The Senate Judiciary Committee did more than approve Sonia Sotomayor’s nomination to the Supreme Court today. It also reported Office of Legal Policy nominee Christopher Schroeder and other nominees to the Senate by voice vote.
The appointees reported by voice vote include: Thomas McLellan to be deputy director of the Office of National Drug Control Policy; Alejandro Mayorkas to be director of U.S. Citizenship and Immigration Services at the Department of Homeland Security; and Cranston J. Mitchell to be a commissioner of the U.S. Parole Commission.
The senators present did not make any specific comments regarding Schroeder during the meeting today. But ranking member Sen. Jeff Sessions (R-Ala.) said Republicans had “some concern about the nominees.”
Schroeder’s nomination for the DOJ office that oversees judicial nominations and legal policy has flown a bit under the radar. First, President Obama’s original choice for the job, Mayer Brown partner Mark Gitenstein, withdrew under fire from liberal groups outraged about his advocacy of tort reform on behalf of the U.S. Chamber of Commerce. Then, Schroeder’s June 24 confirmation hearing was disrupted and cut short by a Senate quorum call to consider impeachment charges against Texas U.S. District Judge Samuel Kent. Read our previous post about the OLP nominee here.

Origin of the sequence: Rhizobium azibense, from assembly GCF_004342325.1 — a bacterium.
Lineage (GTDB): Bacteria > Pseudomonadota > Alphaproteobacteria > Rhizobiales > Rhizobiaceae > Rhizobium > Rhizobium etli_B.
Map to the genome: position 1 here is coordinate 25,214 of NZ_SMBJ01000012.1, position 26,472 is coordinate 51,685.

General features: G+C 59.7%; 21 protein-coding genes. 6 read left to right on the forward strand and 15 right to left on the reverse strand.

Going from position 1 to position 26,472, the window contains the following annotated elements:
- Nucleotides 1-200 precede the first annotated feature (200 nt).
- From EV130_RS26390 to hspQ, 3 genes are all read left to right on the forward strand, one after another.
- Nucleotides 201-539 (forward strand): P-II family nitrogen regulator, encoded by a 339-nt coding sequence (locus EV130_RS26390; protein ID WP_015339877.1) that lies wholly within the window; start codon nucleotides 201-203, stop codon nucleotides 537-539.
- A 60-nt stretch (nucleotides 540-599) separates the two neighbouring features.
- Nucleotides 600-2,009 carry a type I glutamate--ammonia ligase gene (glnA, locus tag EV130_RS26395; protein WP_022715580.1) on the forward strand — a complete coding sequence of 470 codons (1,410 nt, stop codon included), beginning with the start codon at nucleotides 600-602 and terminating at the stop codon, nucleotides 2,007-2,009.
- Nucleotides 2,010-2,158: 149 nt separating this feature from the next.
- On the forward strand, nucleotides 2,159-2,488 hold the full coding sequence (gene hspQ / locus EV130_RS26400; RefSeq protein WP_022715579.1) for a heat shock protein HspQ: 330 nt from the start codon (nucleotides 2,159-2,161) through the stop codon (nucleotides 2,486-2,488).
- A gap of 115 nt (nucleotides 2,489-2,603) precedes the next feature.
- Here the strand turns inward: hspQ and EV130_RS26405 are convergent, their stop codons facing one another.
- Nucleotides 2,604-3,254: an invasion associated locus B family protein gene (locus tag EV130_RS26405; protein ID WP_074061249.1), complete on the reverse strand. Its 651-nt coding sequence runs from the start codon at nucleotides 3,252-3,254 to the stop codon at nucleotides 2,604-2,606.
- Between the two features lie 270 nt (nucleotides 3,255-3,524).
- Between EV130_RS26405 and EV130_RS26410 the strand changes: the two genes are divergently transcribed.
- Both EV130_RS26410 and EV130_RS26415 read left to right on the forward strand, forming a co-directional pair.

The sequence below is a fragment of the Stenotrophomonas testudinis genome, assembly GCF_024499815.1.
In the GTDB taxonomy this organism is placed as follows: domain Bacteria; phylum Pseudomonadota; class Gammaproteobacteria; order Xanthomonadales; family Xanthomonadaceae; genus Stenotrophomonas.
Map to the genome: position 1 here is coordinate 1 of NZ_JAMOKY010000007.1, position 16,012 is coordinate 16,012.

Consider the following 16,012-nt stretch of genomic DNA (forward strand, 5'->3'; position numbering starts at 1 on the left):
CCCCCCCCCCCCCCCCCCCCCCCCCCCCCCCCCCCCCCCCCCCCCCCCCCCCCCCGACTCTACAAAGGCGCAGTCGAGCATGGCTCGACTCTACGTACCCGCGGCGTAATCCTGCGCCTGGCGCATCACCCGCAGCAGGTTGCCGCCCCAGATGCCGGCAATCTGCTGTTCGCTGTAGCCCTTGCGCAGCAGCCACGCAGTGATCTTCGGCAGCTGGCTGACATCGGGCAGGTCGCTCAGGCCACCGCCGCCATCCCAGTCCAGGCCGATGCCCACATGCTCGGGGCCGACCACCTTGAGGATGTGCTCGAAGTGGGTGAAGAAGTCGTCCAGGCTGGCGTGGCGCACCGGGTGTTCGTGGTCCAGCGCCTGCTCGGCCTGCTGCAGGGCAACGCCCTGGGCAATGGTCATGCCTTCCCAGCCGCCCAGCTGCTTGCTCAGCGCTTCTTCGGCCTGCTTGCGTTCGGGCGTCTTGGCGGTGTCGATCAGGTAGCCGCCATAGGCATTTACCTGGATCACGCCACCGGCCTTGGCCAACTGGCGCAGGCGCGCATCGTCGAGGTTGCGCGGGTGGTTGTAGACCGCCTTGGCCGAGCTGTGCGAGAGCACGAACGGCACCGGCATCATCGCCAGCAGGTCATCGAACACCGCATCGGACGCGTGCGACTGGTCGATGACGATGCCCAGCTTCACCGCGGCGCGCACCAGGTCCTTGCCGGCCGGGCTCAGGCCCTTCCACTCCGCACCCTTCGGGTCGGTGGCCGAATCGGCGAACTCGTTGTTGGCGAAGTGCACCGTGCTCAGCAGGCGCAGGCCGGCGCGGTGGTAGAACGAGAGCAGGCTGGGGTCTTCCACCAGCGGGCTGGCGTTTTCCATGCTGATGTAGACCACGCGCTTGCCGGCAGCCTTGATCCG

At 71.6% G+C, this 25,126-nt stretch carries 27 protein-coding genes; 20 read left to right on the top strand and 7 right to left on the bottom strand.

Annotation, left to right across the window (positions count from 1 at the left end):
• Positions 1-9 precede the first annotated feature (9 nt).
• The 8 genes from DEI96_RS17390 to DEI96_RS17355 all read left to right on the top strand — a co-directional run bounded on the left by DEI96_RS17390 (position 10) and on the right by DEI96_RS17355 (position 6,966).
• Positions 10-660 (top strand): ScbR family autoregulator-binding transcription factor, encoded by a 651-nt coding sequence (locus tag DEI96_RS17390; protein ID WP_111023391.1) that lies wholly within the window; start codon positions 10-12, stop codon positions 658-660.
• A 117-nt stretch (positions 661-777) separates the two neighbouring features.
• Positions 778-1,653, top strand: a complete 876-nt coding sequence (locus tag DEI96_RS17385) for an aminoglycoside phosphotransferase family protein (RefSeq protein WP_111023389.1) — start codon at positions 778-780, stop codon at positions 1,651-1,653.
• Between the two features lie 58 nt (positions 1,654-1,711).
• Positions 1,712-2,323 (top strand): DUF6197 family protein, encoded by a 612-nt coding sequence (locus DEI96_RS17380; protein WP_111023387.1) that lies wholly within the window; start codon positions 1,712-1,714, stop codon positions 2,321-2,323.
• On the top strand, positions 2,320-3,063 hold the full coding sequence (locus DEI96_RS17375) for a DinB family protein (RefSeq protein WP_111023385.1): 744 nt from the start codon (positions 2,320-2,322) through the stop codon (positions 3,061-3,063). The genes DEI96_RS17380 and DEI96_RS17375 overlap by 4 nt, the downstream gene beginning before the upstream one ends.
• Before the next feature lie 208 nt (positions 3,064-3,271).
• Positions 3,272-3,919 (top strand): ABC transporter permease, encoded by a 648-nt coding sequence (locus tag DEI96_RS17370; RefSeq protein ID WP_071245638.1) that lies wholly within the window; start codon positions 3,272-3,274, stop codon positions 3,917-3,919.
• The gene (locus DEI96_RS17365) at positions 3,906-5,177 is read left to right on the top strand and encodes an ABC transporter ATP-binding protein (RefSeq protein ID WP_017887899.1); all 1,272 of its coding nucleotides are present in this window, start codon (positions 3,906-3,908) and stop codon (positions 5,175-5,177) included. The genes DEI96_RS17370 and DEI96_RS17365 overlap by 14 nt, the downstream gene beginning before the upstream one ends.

The 19 senators present did, however, have a lot to say about Sotomayor.
She passed the panel by a 13-6 vote that was mostly along party lines. Sessions and Republican Sens. Orrin Hatch (Utah), Charles Grassley (Iowa), Jon Kyl (Ariz.), John Cornyn (Texas) and Tom Coburn (Okla.) voted against reporting Sotomayor to the Senate. Sen. Lindsey Graham (S.C.) was the only Republican to vote in favor of sending Sotomayor to the Senate.
Graham said today during the meeting that Sotomayor’s “wise Latina” remarks “did bug the hell out” of him. But he said those comments were not enough for him to vote against what he called a “competent” and “well qualified” nominee.
Hatch echoed many of the sentiments of the dissenting Republicans in his statement before the panel today.
“In the end, Judge Sotomayor’s record regarding her approach left too many unresolved controversies and too many conflicts with fundamental principles about the judiciary in which I deeply believe,” Hatch said. “As a result, I regret that I cannot support her appointment to the Supreme Court.”
Read our previous post about the Republican opposition to Sotomayor here.